Without having an internet connection (I am 37,000 feet above the earth as I type this) I think the last time I blogged was November. Seriously, I think I’ve been too busy. I remember telling Brad at Thanksgiving that I just needed to make it to the second week of February and things would settle down. So, I began counting down the weeks…
Here I sit, on the way to Scottsdale, on the 15th of February. Back in November, I could never have anticipated what lay ahead of me. All of the busyness and business expansion happened, if not because of my efforts then in spite of them : ) But, adding to the life lessons we pick up along the way was a resounding sense of the Lord saying “not your plans, Mine.”
Today marks the first day of my third trimester of this pregnancy. I am amazed that I still battle nausea daily. It is not as debilitating as it was in the first weeks, but I am growing weary of it. Having said that, a friend of mine was so sick with her last baby that she had to have an IV line inserted so that she could receive fluids and anti-nausea meds throughout the duration of her gestation. So, really, I have nothing to complain about. I am functionally pretty normal (though I am guessing that those close to me are secretly really looking forward to me not being pregnant any more!). I am convinced that being pregnant at 30 is entirely different than being pregnant at 23. This has been a poignant reminder that my body is aging. I am so looking forward to meeting our little Joel Andrew in May. He certainly is a busy little guy.
Joel about 10 weeks ago. We think his profile looks like Tommy's did in utero.
The last time I put any of my thoughts here for you to see, I promised to talk about my Grandma’s visit with her dear friend, Beth. Grandma reminded me of this last week, though I hadn’t really ever forgotten. I just hadn’t found the time. When Grandma and Grandpa flew from New Mexico (actually, they flew from Texas but live in NM) to Minnesota for my birthday in October, I had the privilege of accompanying my Grandmother (dad’s mom) to visit her friend, Beth. Beth lives just outside the Minneapolis/St. Paul area, and Grandma rarely sees her. I think the last time they saw each other was the weekend of my wedding, almost 10 years ago. They talk to each other by phone and email often. In fact, I think Beth and Grandma have a scheduled phone date just like Grandma and Grandpa and I do. Let me re-emphasize one thing here, my Grandmother, who is in her 80s, uses email to communicate with her friend between phone conversations. I was 13 when I got my first computer – a 486! - and Grandma sent me my very first email. This was not someone to reluctantly come to terms with the technological age, she blazed into it ready and willing. Most of you would envy the Macs that grace their desktops.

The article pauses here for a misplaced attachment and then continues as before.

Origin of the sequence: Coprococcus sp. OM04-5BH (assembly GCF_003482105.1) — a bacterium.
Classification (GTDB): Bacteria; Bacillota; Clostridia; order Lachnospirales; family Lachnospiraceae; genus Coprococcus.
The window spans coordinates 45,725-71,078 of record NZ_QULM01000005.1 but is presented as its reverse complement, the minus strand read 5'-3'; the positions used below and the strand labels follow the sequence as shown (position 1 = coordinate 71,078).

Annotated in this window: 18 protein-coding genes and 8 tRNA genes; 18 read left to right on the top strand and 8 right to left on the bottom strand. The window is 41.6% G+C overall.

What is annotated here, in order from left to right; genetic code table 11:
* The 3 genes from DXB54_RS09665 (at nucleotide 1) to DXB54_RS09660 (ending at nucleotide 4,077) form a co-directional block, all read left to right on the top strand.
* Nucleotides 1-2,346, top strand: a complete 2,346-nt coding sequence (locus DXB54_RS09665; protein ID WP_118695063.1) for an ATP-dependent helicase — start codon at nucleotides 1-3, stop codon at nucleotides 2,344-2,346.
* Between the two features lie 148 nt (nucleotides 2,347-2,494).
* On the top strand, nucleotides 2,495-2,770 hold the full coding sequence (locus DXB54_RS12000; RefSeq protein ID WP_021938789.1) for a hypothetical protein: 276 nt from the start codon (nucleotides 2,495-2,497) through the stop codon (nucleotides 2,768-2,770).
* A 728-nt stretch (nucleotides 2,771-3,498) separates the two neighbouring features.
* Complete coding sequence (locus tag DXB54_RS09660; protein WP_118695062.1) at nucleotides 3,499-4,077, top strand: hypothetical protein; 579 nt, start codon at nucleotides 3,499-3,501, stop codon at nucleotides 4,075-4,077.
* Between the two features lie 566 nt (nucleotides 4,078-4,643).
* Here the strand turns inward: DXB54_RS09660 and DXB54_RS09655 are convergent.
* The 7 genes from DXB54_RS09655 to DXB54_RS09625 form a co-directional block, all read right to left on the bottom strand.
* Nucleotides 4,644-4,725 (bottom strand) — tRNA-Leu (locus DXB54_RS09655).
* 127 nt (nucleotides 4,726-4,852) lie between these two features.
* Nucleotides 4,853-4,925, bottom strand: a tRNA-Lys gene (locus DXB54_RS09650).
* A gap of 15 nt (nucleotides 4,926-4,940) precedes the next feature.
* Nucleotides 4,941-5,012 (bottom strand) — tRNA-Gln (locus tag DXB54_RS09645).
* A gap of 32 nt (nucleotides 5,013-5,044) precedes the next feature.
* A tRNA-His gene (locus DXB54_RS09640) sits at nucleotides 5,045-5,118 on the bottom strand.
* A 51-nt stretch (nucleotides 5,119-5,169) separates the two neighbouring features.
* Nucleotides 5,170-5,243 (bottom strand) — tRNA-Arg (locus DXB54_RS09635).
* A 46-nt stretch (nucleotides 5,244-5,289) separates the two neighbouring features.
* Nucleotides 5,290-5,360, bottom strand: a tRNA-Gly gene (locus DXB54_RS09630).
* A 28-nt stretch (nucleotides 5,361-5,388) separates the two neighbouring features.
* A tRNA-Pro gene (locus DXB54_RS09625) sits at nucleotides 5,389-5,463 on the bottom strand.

Since so many months have passed since their visit, I fear I cannot remember how many years Beth and Grandma have known each other. My Grandpa and Beth’s husband graduated from West Point together in the 40s. The women didn’t meet then, though. I seem to remember that they met at Fort Bliss after they were both married. This, however, could be mere construct on my part. Perhaps the funniest part of hearing their stories as they related them to one another and to me was Grandma’s admission that she didn’t like Beth at all when they first met. It had something to do with Beth’s earrings, I think. I am glad that mere pieces of metal did not end up getting in the way of this life-long friendship.
Two thinks struck me, as I sat with these two wonderful women. First, that they’d already been fast friends for 20 or more years at the time that I was born. Somehow, that gave a little more weight to my dad’s assertion that while we’re given our family, we have the privilege of adding to it with our friends. The second thing that really hit home that afternoon was this: we all have stories. Of course we will all tacitly nod at this statement, or even think to ourselves “of course we do, what a obvious thing to say.” But really, as we live our lives, day by day we’re building our legacies.
Each time a President leaves office, or a new administration begins, we hear talk of legacy building. It seems to reference the large things, the things about the presidency that will stand out on the landscape of history. I am not speaking here about events. What I took from this afternoon spent with my Grandmother and her friend was a sense of a joint legacy, a shared history that was more than mere shared experience. We all have that opportunity each day that we live. We can choose to just “get through the next few days/weeks/months” as I referred to at the beginning of this post, or we can live each of those days to do the best we can for those with whom we interact; not only the people we love but the people we don’t even know. The deep breath we take and the smile on our faces after waiting in a long line at a store with cranky kids, or the choice we make not to complain about the road construction or the $15 per bag fee when we check our luggage.
At the end of the day, my gut-check is this: Did I teach my children to love Jesus more in what I did and didn’t do, and in doing so do I love Him more? Sadly, too many days, I think my answer is “no”. As my story builds and I add to a shared history with those around me, I strive to have more days where my answer is “yes,” but only with His help, strength and grace.
Grandma is the one with the lovely white hair. I do hope I inherit this beautiful white (I seem to have inherited the other characteristics of her hair, why not that?).